International phone cards cut into profits

THE Hongkong Hotels Association is concerned that the growing popularity of long-distance call cards is eroding the profit of members' telephone departments.

At a recent meeting, it advised members to apply fair and correct telephone charges since the telephone cards - aggressively marketed by telecommunications companies like AT & T, Sprint and MCI - could become a serious threat in the future.

A member of the association said many companies required travelling employees to use the home-direct services' long-distance cards instead of hotels' IDD call facilities as the cards offer volume discounts, convenient monthly billing and easy monitoring of telephone expenses.

As a result of aggressive marketing by telecommunication companies, ''more international travellers are beginning to use home-direct services to make long-distance calls and they are beginning to compete with IDD services which hotels offer'', he said.

Most affected have been business hotels which have a much higher useage of IDD calls. These hotels also have invested heavily in installing IDD facilities and fax machines in rooms.

The hotels association source estimated that a property would need up to $12 million just to open a telephone system, excluding labour costs for round-the-clock operation.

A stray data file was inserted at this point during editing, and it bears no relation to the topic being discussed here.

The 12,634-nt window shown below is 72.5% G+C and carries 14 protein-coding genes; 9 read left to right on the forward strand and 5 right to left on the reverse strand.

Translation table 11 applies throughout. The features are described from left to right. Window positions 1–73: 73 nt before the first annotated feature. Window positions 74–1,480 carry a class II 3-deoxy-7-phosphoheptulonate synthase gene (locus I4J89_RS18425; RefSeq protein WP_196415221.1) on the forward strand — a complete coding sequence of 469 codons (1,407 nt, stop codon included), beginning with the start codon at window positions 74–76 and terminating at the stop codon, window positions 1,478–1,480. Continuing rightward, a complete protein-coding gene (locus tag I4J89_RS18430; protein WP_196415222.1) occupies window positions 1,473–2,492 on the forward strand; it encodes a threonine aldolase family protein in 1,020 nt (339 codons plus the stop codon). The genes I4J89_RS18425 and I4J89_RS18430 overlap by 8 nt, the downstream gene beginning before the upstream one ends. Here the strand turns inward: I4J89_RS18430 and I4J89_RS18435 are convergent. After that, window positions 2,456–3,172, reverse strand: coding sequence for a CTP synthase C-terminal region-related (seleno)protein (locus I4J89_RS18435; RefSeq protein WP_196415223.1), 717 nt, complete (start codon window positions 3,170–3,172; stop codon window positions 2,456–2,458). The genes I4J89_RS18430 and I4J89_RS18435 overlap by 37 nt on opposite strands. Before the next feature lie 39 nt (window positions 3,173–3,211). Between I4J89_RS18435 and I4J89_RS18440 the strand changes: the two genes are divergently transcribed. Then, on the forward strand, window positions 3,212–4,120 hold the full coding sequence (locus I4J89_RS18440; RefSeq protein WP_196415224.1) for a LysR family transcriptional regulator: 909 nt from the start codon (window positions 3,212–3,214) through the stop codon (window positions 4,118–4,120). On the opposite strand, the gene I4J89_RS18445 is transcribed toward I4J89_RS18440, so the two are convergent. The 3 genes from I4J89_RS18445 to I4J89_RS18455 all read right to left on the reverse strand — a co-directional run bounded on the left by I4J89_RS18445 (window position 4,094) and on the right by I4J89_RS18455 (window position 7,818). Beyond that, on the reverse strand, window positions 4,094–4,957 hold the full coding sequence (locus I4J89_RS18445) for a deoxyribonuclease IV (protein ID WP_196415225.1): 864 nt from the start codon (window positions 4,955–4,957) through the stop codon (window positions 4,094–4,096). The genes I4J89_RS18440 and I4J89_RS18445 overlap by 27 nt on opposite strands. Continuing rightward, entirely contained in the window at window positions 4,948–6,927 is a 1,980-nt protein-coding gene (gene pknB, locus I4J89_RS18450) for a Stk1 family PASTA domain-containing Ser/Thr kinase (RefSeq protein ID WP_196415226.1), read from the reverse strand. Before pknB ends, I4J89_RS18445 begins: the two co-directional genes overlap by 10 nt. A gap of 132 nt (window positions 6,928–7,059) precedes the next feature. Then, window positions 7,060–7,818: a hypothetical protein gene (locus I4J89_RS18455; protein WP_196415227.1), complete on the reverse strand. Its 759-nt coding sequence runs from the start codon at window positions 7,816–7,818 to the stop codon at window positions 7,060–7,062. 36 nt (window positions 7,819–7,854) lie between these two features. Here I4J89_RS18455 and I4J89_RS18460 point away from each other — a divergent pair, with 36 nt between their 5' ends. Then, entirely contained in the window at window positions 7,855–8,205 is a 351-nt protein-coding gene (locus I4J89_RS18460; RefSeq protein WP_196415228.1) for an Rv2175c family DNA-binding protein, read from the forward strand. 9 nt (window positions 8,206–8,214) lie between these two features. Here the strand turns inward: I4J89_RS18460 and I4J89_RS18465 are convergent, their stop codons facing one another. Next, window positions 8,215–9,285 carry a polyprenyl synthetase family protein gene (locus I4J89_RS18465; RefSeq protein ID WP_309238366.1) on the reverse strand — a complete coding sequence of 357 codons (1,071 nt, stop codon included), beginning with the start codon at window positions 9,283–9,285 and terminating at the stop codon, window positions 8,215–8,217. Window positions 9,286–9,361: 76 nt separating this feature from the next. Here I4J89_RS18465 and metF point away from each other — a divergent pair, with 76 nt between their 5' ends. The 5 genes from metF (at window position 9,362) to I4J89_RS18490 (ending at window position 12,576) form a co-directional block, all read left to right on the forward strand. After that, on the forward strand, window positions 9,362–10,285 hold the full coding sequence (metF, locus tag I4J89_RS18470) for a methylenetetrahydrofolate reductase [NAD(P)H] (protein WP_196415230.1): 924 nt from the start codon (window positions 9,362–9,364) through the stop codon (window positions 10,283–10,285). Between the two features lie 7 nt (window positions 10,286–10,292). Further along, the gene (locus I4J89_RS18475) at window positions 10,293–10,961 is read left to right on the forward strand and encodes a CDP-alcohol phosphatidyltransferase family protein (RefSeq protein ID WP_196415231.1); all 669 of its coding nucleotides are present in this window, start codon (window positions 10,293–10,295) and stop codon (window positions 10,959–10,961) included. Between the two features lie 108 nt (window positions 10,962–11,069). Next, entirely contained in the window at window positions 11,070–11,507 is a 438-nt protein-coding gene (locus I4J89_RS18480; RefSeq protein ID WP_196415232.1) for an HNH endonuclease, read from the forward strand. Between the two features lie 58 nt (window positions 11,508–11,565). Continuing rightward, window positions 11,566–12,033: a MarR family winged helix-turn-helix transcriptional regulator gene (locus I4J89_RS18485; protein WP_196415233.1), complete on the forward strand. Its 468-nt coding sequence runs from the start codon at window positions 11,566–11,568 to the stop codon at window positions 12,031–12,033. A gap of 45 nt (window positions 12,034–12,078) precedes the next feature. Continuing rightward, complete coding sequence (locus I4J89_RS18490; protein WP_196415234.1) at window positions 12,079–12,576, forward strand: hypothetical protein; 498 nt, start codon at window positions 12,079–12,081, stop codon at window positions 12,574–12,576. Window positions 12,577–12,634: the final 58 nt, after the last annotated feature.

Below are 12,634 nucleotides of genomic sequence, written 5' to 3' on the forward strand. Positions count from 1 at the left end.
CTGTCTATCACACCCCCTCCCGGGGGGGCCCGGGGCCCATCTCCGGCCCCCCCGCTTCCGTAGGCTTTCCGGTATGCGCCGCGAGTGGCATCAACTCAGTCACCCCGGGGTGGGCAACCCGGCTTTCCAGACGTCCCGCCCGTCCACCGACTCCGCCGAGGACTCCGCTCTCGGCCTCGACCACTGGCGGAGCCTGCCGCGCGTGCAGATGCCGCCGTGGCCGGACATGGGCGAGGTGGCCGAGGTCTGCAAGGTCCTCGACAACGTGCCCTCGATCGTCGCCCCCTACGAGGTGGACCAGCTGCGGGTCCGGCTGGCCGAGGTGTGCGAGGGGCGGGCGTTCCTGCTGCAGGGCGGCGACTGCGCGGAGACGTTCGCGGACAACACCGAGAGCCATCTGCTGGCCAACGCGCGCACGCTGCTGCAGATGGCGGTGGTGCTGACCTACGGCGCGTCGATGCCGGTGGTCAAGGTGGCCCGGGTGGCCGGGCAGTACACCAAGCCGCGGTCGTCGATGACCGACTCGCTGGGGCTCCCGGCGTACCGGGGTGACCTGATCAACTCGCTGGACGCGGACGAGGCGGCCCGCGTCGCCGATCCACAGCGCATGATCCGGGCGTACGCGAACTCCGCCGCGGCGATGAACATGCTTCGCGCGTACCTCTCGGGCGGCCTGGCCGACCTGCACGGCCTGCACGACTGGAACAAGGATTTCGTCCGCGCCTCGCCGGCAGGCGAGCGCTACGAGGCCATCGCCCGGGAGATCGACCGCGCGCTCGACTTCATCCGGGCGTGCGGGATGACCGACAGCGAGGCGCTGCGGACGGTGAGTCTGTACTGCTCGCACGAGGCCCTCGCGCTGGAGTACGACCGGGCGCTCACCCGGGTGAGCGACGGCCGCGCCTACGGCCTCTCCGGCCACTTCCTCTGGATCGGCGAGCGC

He said the association would encourage fighting the competition in the pricing arena.

''We encourage hotels to apply fair and correct telephone charges and we have to protect the revenue base to continue offering service at a reasonable price,'' he said.

''Hongkong hotels offer among the cheapest telephone services around the world,'' the association member said.

An informal survey by the Hongkong Hotels Association showed that IDD calls from hotels were still cheaper than home-direct services.


The survey also showed that the territory still charged competitive telephone rates compared with cities such as Paris and New York.

He said the phone cards also were beginning to be an issue in most other international cities as ''hotels rely heavily on IDD phone calls for profit''.


Hongkong Telecommunications made available the home-direct service about two years ago although the service has been available for many years in other countries.

The association member said home-direct services were a relatively new phenomenon in Hongkong and ''a way for telephone companies with their enormous marketing power to sell their service internationally and expand their revenue bases''.